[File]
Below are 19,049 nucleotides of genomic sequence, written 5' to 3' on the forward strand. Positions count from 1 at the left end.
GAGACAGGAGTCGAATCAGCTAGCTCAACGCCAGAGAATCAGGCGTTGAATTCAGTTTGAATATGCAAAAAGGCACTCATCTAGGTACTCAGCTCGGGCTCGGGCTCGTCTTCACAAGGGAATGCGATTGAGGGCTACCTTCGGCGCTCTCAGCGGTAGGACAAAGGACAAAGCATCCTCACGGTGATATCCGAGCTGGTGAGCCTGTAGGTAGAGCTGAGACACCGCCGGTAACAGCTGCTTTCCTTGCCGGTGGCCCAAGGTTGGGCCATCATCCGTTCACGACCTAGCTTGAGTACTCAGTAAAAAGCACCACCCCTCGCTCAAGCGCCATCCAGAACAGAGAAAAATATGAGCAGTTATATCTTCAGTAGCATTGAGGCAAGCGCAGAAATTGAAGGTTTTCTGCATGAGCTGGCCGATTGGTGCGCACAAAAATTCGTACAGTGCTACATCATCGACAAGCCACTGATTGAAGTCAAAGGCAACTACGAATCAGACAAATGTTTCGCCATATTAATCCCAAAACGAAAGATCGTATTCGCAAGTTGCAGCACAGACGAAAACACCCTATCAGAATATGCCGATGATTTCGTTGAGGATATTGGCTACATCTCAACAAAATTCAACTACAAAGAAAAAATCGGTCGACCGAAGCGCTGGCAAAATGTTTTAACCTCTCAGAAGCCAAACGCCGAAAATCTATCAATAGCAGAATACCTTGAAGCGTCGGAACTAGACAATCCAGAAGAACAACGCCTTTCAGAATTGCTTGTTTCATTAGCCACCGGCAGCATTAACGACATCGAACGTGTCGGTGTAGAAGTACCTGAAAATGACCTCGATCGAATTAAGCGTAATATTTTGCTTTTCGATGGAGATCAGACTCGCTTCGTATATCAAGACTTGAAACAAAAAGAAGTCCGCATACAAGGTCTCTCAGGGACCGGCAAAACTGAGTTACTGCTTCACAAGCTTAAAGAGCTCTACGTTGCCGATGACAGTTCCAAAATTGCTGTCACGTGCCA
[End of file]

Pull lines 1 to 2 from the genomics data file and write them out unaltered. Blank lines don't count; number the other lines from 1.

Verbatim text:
Below are 19,049 nucleotides of genomic sequence, written 5' to 3' on the forward strand. Positions count from 1 at the left end.
GAGACAGGAGTCGAATCAGCTAGCTCAACGCCAGAGAATCAGGCGTTGAATTCAGTTTGAATATGCAAAAAGGCACTCATCTAGGTACTCAGCTCGGGCTCGGGCTCGTCTTCACAAGGGAATGCGATTGAGGGCTACCTTCGGCGCTCTCAGCGGTAGGACAAAGGACAAAGCATCCTCACGGTGATATCCGAGCTGGTGAGCCTGTAGGTAGAGCTGAGACACCGCCGGTAACAGCTGCTTTCCTTGCCGGTGGCCCAAGGTTGGGCCATCATCCGTTCACGACCTAGCTTGAGTACTCAGTAAAAAGCACCACCCCTCGCTCAAGCGCCATCCAGAACAGAGAAAAATATGAGCAGTTATATCTTCAGTAGCATTGAGGCAAGCGCAGAAATTGAAGGTTTTCTGCATGAGCTGGCCGATTGGTGCGCACAAAAATTCGTACAGTGCTACATCATCGACAAGCCACTGATTGAAGTCAAAGGCAACTACGAATCAGACAAATGTTTCGCCATATTAATCCCAAAACGAAAGATCGTATTCGCAAGTTGCAGCACAGACGAAAACACCCTATCAGAATATGCCGATGATTTCGTTGAGGATATTGGCTACATCTCAACAAAATTCAACTACAAAGAAAAAATCGGTCGACCGAAGCGCTGGCAAAATGTTTTAACCTCTCAGAAGCCAAACGCCGAAAATCTATCAATAGCAGAATACCTTGAAGCGTCGGAACTAGACAATCCAGAAGAACAACGCCTTTCAGAATTGCTTGTTTCATTAGCCACCGGCAGCATTAACGACATCGAACGTGTCGGTGTAGAAGTACCTGAAAATGACCTCGATCGAATTAAGCGTAATATTTTGCTTTTCGATGGAGATCAGACTCGCTTCGTATATCAAGACTTGAAACAAAAAGAAGTCCGCATACAAGGTCTCTCAGGGACCGGCAAAACTGAGTTACTGCTTCACAAGCTTAAAGAGCTCTACGTTGCCGATGACAGTTCCAAAATTGCTGTCACGTGCCA